Tips For Summer Workouts

Get Ready for the Heat

Training | John Towner

Training | John Towner

Summer is coming and with that many of us will be spending much more time outdoors – walking, running, hiking, soccer, basketball, volleyball, bootcamp or park workouts – once the heat hits there’s nothing like getting outside to have fun and soak up some rays.   To get you ready for a summer full of activities, let’s take a look at how the body deals with heat and what you can do to get the best out of your summer workouts.

Man Athlete Sled Push | Snapwire

Man Athlete Sled Push | Snapwire

The body uses four different methods to remove heat: evaporation, convection, radiation, and conduction. 
 
Evaporation is essentially the removal of heat through sweating, but the removal of heat from evaporation is actually dependent on the humidity in the air and at 50% humidity, or above, evaporation becomes a fairly ineffective method of removing heat from the body, you may be sweating, but you’re still very hot – many of us are likely very familiar with this phenomenon.
 
With convection, heat is lost when you move through a current, such as walking through a cool mist – Sprite Zone anyone? Heat loss by radiation occurs when heat is given off by your body and is absorbed by the environment that you are in. And lastly, conduction is the transfer of heat to another object through touch, such as placing your hand on a cold bottle of water or an ice pack to cool off. While all of these methods are helpful and effective in their own ways, one of the best things you can do to help your body deal with the heat is to be proactive instead of reactive.

Did you know that it can take up to two weeks for your body to fully adapt to increases in heat exposure? 1 Before beginning to train or play at full volume it is important to acclimatize to the heat. For example, if you are planning on playing in a beach volleyball tournament over a weekend this summer, try to get out and practice or train at least a few times in the weeks leading up to the event, gradually increasing practice time and intensity until the event. It may sound like overkill, you’re just going out to play in a tournament with some friends, but why risk heat exhaustion, or worse yet heatstroke, when both can typically be avoided by first acclimatizing to the heat.

Man Pouring Water Bottle  | Unsplash

Man Pouring Water Bottle  | Unsplash

Another great way to prepare for summer workouts or activities in the heat is to adhere to a simple hydration schedule: 

Due to the increase in body temperature, heat can reduce your desire to eat.  To avoid training or competing on an empty stomach due to the heat try one of the following strategies to help fuel your summer activities:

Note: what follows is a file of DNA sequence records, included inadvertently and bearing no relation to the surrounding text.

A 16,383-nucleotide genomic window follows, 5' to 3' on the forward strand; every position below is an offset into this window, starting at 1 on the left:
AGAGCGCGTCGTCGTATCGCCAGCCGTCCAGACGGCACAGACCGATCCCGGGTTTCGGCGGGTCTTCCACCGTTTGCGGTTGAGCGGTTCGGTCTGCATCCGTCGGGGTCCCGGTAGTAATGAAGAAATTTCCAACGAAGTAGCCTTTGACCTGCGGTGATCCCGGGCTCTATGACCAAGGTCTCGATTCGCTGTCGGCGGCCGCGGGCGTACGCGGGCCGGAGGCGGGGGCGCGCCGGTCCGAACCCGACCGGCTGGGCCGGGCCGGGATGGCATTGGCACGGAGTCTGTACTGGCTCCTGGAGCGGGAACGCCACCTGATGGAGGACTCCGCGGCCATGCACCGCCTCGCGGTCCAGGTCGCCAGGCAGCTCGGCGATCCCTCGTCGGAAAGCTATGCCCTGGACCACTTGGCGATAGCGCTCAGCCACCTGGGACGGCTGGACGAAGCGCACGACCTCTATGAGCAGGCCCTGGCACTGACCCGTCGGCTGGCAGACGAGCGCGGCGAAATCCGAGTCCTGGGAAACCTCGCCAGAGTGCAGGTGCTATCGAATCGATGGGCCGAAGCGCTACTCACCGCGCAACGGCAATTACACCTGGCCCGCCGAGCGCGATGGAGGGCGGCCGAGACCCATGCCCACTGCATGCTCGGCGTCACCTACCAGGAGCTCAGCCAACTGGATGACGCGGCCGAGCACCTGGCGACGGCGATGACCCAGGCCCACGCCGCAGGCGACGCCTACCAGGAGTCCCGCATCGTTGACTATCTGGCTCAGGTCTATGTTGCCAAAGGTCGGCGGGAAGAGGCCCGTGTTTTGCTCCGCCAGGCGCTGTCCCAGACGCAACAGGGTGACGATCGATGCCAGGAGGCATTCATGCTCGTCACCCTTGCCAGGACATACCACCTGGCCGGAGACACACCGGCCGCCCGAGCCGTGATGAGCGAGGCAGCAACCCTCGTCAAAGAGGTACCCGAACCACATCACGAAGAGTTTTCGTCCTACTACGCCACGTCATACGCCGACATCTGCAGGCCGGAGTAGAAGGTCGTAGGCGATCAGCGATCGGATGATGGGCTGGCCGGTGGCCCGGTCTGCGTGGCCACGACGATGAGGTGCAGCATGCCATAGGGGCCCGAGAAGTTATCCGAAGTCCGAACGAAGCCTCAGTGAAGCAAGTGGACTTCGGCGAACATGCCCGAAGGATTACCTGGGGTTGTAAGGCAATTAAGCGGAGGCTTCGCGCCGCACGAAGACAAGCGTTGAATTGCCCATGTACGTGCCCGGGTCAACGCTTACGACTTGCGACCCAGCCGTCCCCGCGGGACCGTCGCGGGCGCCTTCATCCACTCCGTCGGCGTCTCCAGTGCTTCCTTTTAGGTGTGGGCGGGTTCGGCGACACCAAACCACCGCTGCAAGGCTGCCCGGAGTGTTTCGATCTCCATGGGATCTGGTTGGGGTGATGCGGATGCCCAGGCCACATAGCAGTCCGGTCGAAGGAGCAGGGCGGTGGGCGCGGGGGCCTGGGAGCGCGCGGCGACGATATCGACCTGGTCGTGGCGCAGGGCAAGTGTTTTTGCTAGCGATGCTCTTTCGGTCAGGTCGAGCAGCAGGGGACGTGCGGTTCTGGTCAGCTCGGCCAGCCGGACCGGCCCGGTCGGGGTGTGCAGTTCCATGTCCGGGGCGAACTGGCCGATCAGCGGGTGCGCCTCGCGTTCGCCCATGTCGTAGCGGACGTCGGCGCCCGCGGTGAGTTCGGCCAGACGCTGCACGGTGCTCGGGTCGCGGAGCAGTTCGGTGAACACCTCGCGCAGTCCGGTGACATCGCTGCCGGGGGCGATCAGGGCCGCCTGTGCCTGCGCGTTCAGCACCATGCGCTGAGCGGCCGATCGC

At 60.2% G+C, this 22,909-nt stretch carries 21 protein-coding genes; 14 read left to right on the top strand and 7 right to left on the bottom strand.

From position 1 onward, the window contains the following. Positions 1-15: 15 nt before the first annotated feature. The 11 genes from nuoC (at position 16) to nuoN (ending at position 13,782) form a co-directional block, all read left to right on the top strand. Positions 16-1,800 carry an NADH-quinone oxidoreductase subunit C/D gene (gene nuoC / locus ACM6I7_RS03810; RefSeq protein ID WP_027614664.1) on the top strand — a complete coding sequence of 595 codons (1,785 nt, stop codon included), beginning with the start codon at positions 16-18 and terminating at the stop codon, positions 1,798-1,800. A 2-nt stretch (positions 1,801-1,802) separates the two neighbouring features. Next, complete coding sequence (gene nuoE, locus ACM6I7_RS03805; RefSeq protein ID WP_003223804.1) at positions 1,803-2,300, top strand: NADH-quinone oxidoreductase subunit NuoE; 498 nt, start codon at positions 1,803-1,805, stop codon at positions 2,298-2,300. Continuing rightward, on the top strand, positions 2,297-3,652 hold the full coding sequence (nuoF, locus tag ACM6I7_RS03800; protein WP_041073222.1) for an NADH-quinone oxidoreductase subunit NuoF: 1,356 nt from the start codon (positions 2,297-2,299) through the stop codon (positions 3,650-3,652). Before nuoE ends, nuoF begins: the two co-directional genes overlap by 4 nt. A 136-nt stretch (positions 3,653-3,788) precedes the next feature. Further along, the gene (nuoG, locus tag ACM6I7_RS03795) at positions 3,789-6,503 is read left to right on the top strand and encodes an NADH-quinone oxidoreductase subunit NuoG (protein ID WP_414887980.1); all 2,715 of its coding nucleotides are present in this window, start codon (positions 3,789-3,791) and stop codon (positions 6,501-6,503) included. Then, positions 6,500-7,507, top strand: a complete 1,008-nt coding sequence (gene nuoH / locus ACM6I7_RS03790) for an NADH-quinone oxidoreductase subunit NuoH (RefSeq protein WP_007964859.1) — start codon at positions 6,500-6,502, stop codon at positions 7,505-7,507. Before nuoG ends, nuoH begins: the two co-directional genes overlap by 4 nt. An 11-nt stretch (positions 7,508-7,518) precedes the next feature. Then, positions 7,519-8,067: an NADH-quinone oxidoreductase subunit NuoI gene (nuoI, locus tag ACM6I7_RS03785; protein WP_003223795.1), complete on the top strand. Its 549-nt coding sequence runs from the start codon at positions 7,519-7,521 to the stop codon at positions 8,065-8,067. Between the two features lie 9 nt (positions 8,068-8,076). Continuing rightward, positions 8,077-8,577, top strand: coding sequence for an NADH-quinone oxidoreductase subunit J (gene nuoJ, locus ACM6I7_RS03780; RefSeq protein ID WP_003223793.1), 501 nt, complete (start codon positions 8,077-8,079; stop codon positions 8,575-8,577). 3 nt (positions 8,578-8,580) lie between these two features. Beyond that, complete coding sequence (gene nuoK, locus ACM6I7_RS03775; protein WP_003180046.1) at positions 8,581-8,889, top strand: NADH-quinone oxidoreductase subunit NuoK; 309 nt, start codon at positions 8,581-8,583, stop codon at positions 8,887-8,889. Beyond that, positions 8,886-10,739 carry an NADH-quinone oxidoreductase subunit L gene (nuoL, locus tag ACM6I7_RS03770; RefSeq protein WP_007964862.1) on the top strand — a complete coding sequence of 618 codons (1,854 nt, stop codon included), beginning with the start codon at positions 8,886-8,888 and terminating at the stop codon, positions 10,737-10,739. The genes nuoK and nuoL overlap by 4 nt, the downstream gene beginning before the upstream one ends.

• Increase the caloric content of fluids used to rehydrate, instead of drinking only water try adding a smoothie or protein shake into the mix
  • Eat more easily digestible foods as snacks between meals, they will require less energy to digest and your body will produce less heat digesting them – ripe bananas, peaches and plums are examples of foods that can help in this way3

It should be mentioned that it is possible to overhydrate – hyponatremia occurs when there is an abnormally low concentration of sodium in the blood due to the dilution of sodium concentration through the overconsumption of water combined with the loss of sodium through sweating.4 If you are planning to participate in an endurance event exceeding 4 hours, it is advised that every 240 mL of fluid consumed be accompanied by at least 200 mg of sodium.5

Again, the best way to get the most out of your summer workouts is to be proactive – acclimatize to the heat, stick to a hydration schedule, increase the caloric content of fluids used to rehydrate, and consume easily digestible snacks between meals. As always, be safe, have fun, and enjoy that summer sun!  


1 Korey Stringer Institute – University of Connecticut, “Heat Acclimitization.” http://ksi.uconn.edu/prevention/heat-acclimatization/

2 Austin, Krista and Bob Seebohar, Performance Nutrition: Applying the Science of Nutrient Timing. 149. 2011. Human Kinetics

3 Performance Nutrition, 149

4 Montain, Scott J., “Hydration Recommendations for Sport 2008.” Current Sports Medicine Reports (2008) 7: (4) 187-192

5 Performance Nutrition, 150


Disclaimer: Good Read Magazine and its contributors are not responsible in any manner for any injuries that may occur through following the instructions contained in this material; this article is solely for information and educational purposes and does not constitute medical advice. Please consult a medical or health professional before beginning any exercise, nutrition, or supplementation program.

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